“Black Friday” Protests Against Walmart in Albuquerque: A Photo Essay



Sam Walton founded Walmart in 1962. Today his trinket-selling retail outlet is the world’s third largest corporation and the largest employer in the United States with earnings last year in excess of $16 billion. Walton’s children dominate Forbes’s list of the richest Americans. Christy Walton is the sixth richest American worth nearly $28 billion. Jim Walton, at number seven on the list, is valued at just under $27 billion. At number eight on the list, Alice Walton is valued at more than $26 billion. S. Robson Walton is the poorest member of the Walton family. His $26 billion worth places him just above New York Mayor Michael Bloomberg at number nine on the list.

That wealth has been made on the backs of the more than 2.2 million Walmart workers worldwide. In the U.S., the average Walmart employee works less than 28 hours per week, makes $8.81 an hour and doesn’t qualify for benefits.

Despite these immiseration wages, none of the 8,500 Walmart or Walmart-affiliated stores in the U.S. are unionized. A group called “OUR Walmart,” however, is working to change that. Backed by a number of unions, including the United Food and Commercial Workers, OUR Walmart organized a walkout at a Los Angeles Walmart on October 9 of this year. Walmart workers then struck in dozens of other stores around the country. Protesters picketed company headquarters in Bentonville, Arkansas.

Last week, in reaction to the UFCW and OUR Walmart’s plans to organize Black Friday protests at 1,000 Walmart locations, Walmart filed a protest against the UFCW with the National Labor Relations Board (Wal-Mart-letter-to-UFCW). The complaint alleges that the actions would disrupt the busiest shopping day at Walmart stores.

The NLRB, however, made no ruling ahead of Black Friday. As a result, protests went on.  In Albuquerque, the New Mexico Federation of Labor organized a protest at the Walmart Supercenter at Carlisle and Menaul.

Protestors distribute signs as they prepare for a Black Friday protest outside a Walmart supercenter in Albuquerque. Photo by David Correia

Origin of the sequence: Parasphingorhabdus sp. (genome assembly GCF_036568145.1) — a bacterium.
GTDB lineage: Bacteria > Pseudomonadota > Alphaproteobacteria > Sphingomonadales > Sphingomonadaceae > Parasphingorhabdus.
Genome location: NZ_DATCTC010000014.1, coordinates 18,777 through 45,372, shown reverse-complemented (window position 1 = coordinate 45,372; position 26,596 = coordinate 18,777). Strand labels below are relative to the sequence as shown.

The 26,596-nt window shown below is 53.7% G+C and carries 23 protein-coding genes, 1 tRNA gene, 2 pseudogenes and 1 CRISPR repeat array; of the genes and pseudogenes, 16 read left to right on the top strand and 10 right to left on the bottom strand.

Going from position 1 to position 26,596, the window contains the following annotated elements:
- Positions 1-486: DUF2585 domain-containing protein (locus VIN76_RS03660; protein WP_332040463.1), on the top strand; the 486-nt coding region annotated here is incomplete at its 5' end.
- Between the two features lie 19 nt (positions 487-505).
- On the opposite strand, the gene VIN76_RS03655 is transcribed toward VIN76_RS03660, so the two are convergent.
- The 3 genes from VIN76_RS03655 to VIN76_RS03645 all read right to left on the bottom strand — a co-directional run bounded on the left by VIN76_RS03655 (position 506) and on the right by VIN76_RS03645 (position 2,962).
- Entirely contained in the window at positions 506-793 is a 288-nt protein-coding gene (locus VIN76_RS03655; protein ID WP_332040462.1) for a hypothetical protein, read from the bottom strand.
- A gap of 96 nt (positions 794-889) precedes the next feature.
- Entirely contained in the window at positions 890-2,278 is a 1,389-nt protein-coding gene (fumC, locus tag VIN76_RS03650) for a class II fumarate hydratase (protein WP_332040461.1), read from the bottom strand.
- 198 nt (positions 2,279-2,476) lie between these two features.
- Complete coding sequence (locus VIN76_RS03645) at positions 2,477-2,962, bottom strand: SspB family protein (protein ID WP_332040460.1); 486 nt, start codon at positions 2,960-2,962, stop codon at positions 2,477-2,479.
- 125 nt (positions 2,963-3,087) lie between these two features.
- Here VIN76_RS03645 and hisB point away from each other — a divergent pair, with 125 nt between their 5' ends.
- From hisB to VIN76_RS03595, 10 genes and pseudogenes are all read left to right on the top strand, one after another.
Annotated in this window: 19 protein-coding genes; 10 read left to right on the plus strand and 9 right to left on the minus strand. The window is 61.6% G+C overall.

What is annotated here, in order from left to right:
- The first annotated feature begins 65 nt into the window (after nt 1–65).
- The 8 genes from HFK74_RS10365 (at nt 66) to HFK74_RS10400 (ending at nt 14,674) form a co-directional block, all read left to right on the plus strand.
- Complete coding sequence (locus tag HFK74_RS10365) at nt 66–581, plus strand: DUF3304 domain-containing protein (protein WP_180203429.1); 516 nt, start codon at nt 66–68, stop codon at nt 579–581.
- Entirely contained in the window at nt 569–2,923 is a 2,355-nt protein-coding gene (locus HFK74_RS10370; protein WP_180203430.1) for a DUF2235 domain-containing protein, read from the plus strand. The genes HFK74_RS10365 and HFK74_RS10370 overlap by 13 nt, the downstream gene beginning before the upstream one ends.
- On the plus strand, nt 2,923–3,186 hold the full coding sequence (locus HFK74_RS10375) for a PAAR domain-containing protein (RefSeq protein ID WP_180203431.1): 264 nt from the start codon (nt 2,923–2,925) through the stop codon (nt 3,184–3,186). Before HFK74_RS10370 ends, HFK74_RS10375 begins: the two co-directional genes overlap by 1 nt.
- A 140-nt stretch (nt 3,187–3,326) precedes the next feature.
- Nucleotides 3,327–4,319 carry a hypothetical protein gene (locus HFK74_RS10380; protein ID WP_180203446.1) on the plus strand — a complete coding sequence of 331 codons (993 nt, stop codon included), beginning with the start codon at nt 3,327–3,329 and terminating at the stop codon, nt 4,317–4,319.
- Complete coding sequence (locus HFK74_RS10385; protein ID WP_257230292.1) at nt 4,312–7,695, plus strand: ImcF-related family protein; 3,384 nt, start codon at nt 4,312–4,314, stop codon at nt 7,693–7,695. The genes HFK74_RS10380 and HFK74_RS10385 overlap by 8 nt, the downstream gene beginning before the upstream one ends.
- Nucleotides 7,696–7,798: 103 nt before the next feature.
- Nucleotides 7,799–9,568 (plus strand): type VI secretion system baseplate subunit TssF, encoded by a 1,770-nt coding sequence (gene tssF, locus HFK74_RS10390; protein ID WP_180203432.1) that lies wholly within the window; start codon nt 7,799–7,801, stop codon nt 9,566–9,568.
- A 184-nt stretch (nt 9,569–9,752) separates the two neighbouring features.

Ellen Robinson donned the hat she brings to all protests and stationed herself at the main entrance to the Walmart parking lot. “I’m here because I used to live in a moblie home park. My neighbor worked at Walmart. She made less money working at Walmart than she could have made on welfare.” Photo by David Correia
Greg Frazier (left), President of UFCW Albuquerque discusses strategy with protestors. UFCW, along with the New Mexico Federation of Labor, organized the Albuquerque protest. By 9 AM on Black Friday, more than four dozen protestors picketed along all parking lot entrances and exits. Photo by David Correia
Kelley Allen represents administrative and office workers at Sandia Labs in Albuquerque as President of Local 251 of the Office and Professional Employees International Union (OPEIU). “Walmart is vicious against those trying to organize” she said. “They pay notoriously low wages and provide no health insurance to most workers. Most of the workers at this Walmart qualify for Medicaid.” Photo by David Correia
Black Friday protestors stayed far away from Walmart’s main entrance where three APD cruisers and two posted uniformed officers blocked Walmart’s Carlisle/Menaul entrance during the Black Friday protests. The officers wandered away without comment when I asked if they were at the store because of the protests. A number of Walmart employees, however, who didn’t support the protest claimed that the police were posted at Walmart for “crowd control.” The parking lot, however, was so empty throughout the morning that protestors considered finding a busier location to protest. Photo by David Correia